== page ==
This spring, Georgia enacted a law that prohibits companies owned or operated by China to bid on or submit a proposal for a state contract. Governor Brian Kemp signed the bill into law in May 2022, calling it “proactive step to enhance our technological and economic security.”
The necessary and timely legislation is critical to helping Georgia close the state-federal tech threat disconnect. While the level of risk the use of China-owned technology presents to our national and economic security is so high that it is restricted by the U.S Military, the State Department, our intelligence agencies and elsewhere, these restrictions don’t transcend to the state level.
With a March AP report revealing that the Chinese government broke into the computer networks of at least six state governments in the United States in the last year alone, the risk continues to attract new attention. In July, Michael Cunningham of the Heritage Foundation released a report: “Why State Legislatures Must Confront Chinese Infiltration,” which covers myriad Chinese influence and intrusion activities taking place inside the U.S. One of the reports key imperatives is, “Preventing companies linked to the Chinese government from obtaining contracts to build critical infrastructure or supply technology to state government organizations.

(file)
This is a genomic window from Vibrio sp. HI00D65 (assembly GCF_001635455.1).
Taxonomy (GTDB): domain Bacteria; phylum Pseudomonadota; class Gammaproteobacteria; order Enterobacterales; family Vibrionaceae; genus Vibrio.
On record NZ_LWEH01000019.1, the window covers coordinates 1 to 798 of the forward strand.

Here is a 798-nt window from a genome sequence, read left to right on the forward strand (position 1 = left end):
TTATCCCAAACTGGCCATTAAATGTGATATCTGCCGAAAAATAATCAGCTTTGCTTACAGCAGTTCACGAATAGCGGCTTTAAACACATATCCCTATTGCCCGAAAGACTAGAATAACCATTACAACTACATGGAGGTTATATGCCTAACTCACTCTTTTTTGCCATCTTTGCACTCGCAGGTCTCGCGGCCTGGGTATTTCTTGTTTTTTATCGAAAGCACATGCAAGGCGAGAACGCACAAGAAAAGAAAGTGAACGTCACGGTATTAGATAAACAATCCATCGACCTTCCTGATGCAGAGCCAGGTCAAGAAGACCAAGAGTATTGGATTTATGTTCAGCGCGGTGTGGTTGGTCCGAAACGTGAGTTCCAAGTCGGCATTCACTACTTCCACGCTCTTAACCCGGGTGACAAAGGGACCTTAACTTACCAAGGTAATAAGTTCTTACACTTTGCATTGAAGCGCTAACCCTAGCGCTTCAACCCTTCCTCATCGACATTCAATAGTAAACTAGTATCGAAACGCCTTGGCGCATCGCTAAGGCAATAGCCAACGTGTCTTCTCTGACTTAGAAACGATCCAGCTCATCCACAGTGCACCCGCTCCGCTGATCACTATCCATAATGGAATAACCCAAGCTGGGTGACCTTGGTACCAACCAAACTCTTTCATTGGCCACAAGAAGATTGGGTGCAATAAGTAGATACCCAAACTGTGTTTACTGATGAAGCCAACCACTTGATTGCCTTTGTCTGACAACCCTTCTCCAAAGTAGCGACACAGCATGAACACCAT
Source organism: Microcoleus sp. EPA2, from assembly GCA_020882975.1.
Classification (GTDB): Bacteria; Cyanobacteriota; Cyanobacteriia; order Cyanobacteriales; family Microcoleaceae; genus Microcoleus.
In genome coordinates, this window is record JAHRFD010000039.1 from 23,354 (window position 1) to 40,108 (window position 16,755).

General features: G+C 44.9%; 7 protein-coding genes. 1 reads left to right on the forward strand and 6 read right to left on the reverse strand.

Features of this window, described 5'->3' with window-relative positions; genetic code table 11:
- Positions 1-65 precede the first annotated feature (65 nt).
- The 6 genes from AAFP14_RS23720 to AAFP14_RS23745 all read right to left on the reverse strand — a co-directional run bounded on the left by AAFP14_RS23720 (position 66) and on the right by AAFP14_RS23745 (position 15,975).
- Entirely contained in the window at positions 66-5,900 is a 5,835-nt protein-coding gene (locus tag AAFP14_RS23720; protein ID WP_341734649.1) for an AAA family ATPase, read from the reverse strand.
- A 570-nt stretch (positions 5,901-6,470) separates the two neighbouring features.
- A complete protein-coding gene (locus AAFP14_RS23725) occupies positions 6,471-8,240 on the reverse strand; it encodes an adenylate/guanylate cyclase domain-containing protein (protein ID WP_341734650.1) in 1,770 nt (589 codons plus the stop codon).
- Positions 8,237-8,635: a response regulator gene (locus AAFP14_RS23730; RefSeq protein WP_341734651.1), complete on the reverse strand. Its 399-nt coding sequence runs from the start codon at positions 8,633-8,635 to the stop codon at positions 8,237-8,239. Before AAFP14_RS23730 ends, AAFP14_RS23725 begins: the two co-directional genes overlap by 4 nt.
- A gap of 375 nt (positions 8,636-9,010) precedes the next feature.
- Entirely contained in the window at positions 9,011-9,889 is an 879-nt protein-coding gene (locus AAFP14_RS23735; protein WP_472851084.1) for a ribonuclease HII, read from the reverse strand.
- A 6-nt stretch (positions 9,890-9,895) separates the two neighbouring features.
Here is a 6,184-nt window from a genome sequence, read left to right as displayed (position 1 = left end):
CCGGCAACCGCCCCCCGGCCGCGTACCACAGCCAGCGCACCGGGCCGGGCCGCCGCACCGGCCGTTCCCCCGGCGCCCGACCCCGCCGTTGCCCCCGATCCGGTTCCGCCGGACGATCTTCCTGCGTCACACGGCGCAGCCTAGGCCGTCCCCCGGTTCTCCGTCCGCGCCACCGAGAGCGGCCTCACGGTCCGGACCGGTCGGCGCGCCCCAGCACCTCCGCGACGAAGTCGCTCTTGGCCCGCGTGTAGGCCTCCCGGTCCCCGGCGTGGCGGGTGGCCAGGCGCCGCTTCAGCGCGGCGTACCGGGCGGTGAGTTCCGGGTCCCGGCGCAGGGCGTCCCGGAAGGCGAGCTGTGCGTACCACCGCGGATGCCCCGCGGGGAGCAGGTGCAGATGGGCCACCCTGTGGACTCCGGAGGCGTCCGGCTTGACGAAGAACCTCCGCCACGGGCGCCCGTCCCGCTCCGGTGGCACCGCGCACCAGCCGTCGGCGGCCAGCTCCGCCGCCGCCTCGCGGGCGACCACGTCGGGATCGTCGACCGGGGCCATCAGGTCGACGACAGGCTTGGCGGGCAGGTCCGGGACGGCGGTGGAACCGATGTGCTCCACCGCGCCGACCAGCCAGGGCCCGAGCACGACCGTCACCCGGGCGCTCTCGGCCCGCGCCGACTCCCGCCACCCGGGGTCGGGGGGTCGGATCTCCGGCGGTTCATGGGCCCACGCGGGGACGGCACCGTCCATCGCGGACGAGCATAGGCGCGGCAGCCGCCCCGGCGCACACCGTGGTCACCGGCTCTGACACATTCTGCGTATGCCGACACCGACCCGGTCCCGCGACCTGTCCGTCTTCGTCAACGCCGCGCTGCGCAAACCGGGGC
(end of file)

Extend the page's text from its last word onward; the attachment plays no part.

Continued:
The author of the Georgia legislation, Representative Martin Momtahan, has been building on the momentum of his legislation by working with lawmakers to pass similar laws in their own states. Part of this effort included introducing his bill as model legislation at the 49th Annual Meeting of the American Legislative Exchange Council (ALEC) meeting in July. It received unanimous support in two separate committee and has since been approved by the ALEC Board of Directors.
China Tech Threat Co-Founder Dr. Roslyn Layton, who served as an subject matter expert at the ALEC conference, warned in an interview with ALEC TV, “What we’re talking about at the state level is even more pernicious because these are the computers and servers where the information is stored . . . That information is being collected on a Chinese device. It is able to be accessed by the Chinese government.”
Rep. Momtahan detailed for ALEC TV how the Chinese government is seeking personal information and data for economic and military gain, to embarrass politicians, and why American companies need these types of policies to protect their IP and other valuable company information when looking to open operations in new states.
China Tech Threat expects more to come as states try to catch up and bridge the tech threat disconnect by passing laws to combat the use of risky Chinese technology that has already been banned at the federal level.